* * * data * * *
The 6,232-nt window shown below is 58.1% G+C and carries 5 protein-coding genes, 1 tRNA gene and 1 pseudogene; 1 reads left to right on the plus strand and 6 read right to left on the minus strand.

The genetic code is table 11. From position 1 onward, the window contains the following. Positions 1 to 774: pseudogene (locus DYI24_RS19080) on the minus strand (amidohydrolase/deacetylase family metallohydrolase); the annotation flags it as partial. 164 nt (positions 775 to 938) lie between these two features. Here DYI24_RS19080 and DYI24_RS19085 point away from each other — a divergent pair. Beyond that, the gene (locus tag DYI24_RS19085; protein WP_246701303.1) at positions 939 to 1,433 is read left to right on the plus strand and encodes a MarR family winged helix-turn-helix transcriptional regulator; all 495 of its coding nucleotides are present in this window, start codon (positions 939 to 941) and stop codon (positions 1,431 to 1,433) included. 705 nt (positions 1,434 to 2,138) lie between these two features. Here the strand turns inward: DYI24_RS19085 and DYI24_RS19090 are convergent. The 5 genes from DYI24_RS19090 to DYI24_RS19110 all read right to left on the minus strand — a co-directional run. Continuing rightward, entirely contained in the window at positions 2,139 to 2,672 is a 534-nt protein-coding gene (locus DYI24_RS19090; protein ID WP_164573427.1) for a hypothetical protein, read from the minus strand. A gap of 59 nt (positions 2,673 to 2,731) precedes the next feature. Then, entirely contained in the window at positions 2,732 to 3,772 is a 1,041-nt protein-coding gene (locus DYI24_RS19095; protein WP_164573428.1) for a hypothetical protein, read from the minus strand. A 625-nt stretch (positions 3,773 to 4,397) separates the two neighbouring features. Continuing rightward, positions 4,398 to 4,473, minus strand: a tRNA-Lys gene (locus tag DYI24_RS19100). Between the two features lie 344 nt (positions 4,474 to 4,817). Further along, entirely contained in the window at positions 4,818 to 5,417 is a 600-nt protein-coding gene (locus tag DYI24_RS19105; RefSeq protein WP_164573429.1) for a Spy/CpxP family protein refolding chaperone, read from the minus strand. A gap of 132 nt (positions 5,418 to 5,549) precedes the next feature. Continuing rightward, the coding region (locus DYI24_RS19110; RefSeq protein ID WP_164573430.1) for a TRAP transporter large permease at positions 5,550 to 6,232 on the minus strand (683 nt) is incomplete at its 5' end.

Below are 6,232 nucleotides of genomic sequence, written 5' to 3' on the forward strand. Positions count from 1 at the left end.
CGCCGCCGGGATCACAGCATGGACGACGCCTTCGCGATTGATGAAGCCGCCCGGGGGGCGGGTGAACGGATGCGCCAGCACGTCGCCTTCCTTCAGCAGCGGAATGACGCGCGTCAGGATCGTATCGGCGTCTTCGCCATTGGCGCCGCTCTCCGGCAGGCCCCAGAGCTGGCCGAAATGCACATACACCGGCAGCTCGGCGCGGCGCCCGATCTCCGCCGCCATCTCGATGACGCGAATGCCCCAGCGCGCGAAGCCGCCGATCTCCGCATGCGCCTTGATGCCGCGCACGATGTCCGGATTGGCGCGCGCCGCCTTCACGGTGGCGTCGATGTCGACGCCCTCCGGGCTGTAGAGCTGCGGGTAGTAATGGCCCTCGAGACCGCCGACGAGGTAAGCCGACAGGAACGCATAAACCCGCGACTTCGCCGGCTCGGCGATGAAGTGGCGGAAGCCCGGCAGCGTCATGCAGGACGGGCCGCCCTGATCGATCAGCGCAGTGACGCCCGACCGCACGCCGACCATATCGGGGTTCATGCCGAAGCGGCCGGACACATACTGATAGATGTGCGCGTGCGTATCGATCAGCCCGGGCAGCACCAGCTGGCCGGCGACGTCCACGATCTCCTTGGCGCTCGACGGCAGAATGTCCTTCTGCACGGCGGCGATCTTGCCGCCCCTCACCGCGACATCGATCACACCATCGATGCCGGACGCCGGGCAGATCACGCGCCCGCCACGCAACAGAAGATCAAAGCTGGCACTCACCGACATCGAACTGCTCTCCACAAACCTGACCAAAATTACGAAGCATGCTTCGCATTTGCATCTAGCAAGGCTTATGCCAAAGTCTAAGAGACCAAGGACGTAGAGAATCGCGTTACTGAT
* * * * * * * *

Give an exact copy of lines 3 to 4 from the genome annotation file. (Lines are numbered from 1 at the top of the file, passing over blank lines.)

Below are 6,232 nucleotides of genomic sequence, written 5' to 3' on the forward strand. Positions count from 1 at the left end.
CGCCGCCGGGATCACAGCATGGACGACGCCTTCGCGATTGATGAAGCCGCCCGGGGGGCGGGTGAACGGATGCGCCAGCACGTCGCCTTCCTTCAGCAGCGGAATGACGCGCGTCAGGATCGTATCGGCGTCTTCGCCATTGGCGCCGCTCTCCGGCAGGCCCCAGAGCTGGCCGAAATGCACATACACCGGCAGCTCGGCGCGGCGCCCGATCTCCGCCGCCATCTCGATGACGCGAATGCCCCAGCGCGCGAAGCCGCCGATCTCCGCATGCGCCTTGATGCCGCGCACGATGTCCGGATTGGCGCGCGCCGCCTTCACGGTGGCGTCGATGTCGACGCCCTCCGGGCTGTAGAGCTGCGGGTAGTAATGGCCCTCGAGACCGCCGACGAGGTAAGCCGACAGGAACGCATAAACCCGCGACTTCGCCGGCTCGGCGATGAAGTGGCGGAAGCCCGGCAGCGTCATGCAGGACGGGCCGCCCTGATCGATCAGCGCAGTGACGCCCGACCGCACGCCGACCATATCGGGGTTCATGCCGAAGCGGCCGGACACATACTGATAGATGTGCGCGTGCGTATCGATCAGCCCGGGCAGCACCAGCTGGCCGGCGACGTCCACGATCTCCTTGGCGCTCGACGGCAGAATGTCCTTCTGCACGGCGGCGATCTTGCCGCCCCTCACCGCGACATCGATCACACCATCGATGCCGGACGCCGGGCAGATCACGCGCCCGCCACGCAACAGAAGATCAAAGCTGGCACTCACCGACATCGAACTGCTCTCCACAAACCTGACCAAAATTACGAAGCATGCTTCGCATTTGCATCTAGCAAGGCTTATGCCAAAGTCTAAGAGACCAAGGACGTAGAGAATCGCGTTACTGAT